The movie is primarily an amiable work of assembly, expertly splicing the actors into the real-life footage, no doubt condensing things drastically for dramatic purposes, but providing an effective springboard for reliving the wretchedness of it all (the director is Jay Roach, best known for Meet the Parents and the Austin Powers movies; he pulled off something similar with Recount, about the 2000 Bush/Gore election). It treats McCain (played by Ed Harris) exceptionally kindly, never really holding him responsible for the colossal recklessness of being willing to put such a person a heartbeat away (a 74-year-old heartbeat at that) from the most powerful job in the world. It even allows him to go out on a note of sad prophecy, warning Palin not to be swept up by the Limbaugh wing of the party (an exercise in futility of course). Woody Harrelson expertly embodies Steve Schmidt, the man at the centre of the campaign, confirming the remark I made the other week about the actor’s indispensability.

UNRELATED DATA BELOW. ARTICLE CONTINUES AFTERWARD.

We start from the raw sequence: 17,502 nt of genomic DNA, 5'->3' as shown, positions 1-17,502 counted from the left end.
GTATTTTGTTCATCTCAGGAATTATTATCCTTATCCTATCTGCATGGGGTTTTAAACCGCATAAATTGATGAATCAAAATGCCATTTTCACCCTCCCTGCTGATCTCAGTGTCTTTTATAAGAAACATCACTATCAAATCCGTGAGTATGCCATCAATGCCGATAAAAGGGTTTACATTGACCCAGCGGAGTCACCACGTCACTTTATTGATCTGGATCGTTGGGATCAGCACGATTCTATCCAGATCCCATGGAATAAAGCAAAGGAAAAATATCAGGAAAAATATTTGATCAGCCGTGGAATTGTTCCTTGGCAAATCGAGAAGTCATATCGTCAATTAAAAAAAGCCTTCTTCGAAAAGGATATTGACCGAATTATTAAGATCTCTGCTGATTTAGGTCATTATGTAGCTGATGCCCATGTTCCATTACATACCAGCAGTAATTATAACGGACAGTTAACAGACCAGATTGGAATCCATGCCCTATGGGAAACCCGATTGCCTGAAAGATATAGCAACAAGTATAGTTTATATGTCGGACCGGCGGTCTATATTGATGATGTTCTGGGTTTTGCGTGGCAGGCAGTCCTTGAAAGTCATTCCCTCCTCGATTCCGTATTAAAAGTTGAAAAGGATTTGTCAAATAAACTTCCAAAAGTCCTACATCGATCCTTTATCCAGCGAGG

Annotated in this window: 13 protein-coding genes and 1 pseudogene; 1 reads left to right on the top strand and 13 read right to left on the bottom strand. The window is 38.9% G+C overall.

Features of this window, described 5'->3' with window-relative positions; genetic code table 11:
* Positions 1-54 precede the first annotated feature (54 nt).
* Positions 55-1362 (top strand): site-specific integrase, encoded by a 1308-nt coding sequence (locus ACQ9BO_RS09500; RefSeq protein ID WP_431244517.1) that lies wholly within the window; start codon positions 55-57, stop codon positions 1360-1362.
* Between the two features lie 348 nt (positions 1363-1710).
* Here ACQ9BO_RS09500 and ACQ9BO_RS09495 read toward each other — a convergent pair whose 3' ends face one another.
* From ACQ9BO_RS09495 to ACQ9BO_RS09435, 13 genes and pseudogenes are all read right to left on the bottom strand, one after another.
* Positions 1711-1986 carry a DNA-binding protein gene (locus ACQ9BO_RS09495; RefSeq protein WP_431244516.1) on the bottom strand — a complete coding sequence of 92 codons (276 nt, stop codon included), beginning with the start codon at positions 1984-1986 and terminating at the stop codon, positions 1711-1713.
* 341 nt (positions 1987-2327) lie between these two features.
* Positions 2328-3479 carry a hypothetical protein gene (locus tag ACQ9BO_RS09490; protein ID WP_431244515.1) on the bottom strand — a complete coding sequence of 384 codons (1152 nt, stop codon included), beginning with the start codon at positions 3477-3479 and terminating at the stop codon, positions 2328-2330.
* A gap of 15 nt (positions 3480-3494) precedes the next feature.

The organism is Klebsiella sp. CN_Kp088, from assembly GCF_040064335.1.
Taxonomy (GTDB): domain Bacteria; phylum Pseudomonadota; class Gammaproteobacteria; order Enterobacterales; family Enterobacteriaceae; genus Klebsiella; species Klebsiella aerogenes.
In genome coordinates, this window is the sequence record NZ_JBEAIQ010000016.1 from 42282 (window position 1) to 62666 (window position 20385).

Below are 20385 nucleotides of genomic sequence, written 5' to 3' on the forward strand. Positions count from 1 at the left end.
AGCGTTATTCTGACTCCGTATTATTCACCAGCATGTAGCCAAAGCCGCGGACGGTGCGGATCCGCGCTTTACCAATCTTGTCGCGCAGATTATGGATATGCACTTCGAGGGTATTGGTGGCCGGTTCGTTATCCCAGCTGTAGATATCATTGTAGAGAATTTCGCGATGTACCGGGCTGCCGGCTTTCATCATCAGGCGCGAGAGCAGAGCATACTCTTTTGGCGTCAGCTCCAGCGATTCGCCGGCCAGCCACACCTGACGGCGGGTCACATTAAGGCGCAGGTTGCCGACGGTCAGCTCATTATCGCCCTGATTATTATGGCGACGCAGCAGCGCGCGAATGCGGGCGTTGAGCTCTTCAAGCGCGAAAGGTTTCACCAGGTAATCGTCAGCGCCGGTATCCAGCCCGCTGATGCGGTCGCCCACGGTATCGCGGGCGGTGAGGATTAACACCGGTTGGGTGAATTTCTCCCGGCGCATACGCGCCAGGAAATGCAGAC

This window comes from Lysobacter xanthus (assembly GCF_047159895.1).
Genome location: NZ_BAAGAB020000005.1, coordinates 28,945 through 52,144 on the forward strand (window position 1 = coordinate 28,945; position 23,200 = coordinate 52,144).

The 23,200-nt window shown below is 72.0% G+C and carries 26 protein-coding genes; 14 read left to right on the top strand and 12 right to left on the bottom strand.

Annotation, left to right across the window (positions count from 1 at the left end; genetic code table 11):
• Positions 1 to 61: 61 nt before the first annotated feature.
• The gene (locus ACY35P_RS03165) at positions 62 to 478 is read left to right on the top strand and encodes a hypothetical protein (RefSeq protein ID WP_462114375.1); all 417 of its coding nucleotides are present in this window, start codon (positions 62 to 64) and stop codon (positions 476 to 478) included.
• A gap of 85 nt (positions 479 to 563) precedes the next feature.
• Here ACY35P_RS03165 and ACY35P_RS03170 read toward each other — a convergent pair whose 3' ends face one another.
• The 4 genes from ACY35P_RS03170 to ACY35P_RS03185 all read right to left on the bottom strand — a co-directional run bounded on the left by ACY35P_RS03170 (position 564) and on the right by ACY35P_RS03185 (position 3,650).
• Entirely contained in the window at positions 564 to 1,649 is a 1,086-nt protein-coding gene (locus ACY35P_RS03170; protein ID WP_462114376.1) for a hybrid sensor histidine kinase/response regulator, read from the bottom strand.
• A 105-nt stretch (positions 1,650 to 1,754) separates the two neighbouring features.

But they’re both a sideshow of course. Julianne Moore plays Palin, quite effectively, although I’m not sure the role lends itself to particularly great acting. If the film has any revelations, they’re all about how the woman was even less capable than we knew. She ignores all attempts to prepare her for the infamous interview with Katie Couric, spending the sessions obsessing almost catatonically on her multiple Blackberries. Her ignorance, bolstered by a lifetime of intellectual laziness and steadfast lack of curiosity, is boundless: she doesn’t know what “the Fed” refers to, she thinks the British queen is the functional equivalent of the US president, she can’t distinguish the war in Afghanistan from that in Iraq (this last one is particular notable perhaps, given that her son was serving in Iraq at the time). She becomes obsessed with incidentals, such as how the national exposure might be affecting her poll numbers in Alaska. Someone in the movie speculates about her mental stability – an entirely credible concern based on what we see here at least.